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Customer Review

on July 7, 2007
Coyle's thesis is that general equilibrium/neoclassical economics peaked in economics departments around 1985. At that point, economists realized that they had reached the end of the line with neoclassical theory and began to develop more interesting and useful approaches to their field. Thus, thinkers who criticize economic theory as unrealistic really are criticizing a "caricature" of economics that economists themselves already have abandoned.

I am not convinced by her argument, but she does provide an excellent overview of much of the recent work in economics. She talks about endogenous growth theory, game theory, "information" economics, behavioral economics, new institutional economics, and efforts to develop more realistic psychological models of economic behavior. Although she has a Ph.D. in economics, her prose is clear and accessible. She usually gets to the heart of the matter and tries to be fair to both sides of an argument.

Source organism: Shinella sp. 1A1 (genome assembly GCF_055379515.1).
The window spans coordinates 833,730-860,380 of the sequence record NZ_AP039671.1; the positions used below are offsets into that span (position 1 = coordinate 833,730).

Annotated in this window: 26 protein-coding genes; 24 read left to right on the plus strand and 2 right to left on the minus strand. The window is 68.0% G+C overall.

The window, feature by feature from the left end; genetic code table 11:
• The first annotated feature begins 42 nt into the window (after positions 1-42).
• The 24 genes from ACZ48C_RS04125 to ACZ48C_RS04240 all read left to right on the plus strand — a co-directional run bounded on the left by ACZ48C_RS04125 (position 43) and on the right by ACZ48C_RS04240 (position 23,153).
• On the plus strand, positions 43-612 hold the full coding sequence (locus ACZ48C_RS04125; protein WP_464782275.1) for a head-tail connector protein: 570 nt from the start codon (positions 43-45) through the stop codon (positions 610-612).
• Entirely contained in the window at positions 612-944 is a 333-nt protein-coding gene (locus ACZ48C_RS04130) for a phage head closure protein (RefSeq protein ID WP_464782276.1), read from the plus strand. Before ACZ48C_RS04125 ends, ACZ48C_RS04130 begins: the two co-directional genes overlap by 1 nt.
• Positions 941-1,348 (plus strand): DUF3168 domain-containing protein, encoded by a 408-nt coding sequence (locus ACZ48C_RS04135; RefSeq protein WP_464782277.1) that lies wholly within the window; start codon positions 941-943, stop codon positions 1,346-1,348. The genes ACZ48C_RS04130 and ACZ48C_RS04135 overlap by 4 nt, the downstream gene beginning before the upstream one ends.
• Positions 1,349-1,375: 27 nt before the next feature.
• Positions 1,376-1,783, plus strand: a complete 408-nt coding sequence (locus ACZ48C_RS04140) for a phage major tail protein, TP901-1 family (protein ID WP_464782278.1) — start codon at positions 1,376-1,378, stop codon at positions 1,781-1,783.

She does convince me that economists have done some interesting things in the last twenty years. But she doesn't convince me that economists have abandoned neoclassical orthodoxy. She admits that almost all introductory classes in economics still teach neoclassical equilibrium theory and that students are not exposed to the new stuff until they get into advanced graduate studies. This suggests that the new ideas that Coyle discusses haven't given economists themselves much reason to doubt the value of neoclassical theory. They still see it as a solid foundation for learning economics and understanding economic behavior. To most economists, the new ideas that Coyle discusses seem to be additional stories to add to the existing foundation rather than a fundamental challenge to existing theories.

That is the basic question that Coyle fails to address directly. Should the various challenges to neoclassical equilibrium theory radically alter the way that economists think about the economy? I would assert that the neoclassical emphasis on rigor and mathematics lends a false sense of precision and universality to their theories. Really, the economy is a complex phenomenon and those who study it are confronted by the same ambiguities and limitations faced by other human sciences such as sociology and history.
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